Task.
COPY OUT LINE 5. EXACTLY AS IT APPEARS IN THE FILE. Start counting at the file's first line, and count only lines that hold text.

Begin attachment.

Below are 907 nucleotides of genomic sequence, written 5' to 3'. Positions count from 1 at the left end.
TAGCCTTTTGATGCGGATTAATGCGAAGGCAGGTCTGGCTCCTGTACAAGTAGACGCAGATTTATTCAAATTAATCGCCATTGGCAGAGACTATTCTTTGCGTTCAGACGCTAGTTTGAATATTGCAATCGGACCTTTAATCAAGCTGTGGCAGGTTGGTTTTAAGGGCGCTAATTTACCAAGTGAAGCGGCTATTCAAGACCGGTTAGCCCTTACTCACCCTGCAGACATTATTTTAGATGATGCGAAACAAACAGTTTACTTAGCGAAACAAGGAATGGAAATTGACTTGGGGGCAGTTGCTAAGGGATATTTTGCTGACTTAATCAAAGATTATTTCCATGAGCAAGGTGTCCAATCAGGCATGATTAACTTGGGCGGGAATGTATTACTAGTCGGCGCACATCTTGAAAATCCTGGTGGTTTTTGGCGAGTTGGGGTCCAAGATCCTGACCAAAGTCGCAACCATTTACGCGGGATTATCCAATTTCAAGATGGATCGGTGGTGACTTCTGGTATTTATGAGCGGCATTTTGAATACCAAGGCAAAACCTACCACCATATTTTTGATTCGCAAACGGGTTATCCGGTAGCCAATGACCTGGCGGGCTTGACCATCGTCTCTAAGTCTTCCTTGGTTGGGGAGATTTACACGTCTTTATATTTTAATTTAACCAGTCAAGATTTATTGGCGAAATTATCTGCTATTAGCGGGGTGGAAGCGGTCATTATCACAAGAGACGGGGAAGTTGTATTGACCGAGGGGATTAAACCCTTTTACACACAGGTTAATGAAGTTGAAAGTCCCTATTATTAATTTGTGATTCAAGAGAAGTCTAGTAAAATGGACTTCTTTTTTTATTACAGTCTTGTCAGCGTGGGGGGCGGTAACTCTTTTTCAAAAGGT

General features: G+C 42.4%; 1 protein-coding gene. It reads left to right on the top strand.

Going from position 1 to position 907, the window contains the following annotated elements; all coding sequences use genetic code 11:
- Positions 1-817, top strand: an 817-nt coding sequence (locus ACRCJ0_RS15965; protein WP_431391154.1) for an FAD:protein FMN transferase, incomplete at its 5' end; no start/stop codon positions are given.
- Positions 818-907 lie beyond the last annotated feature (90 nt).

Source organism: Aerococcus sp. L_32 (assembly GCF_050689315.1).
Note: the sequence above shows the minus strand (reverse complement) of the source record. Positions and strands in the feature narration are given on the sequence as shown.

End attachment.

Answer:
- Positions 1-817, top strand: an 817-nt coding sequence (locus ACRCJ0_RS15965; protein WP_431391154.1) for an FAD:protein FMN transferase, incomplete at its 5' end; no start/stop codon positions are given.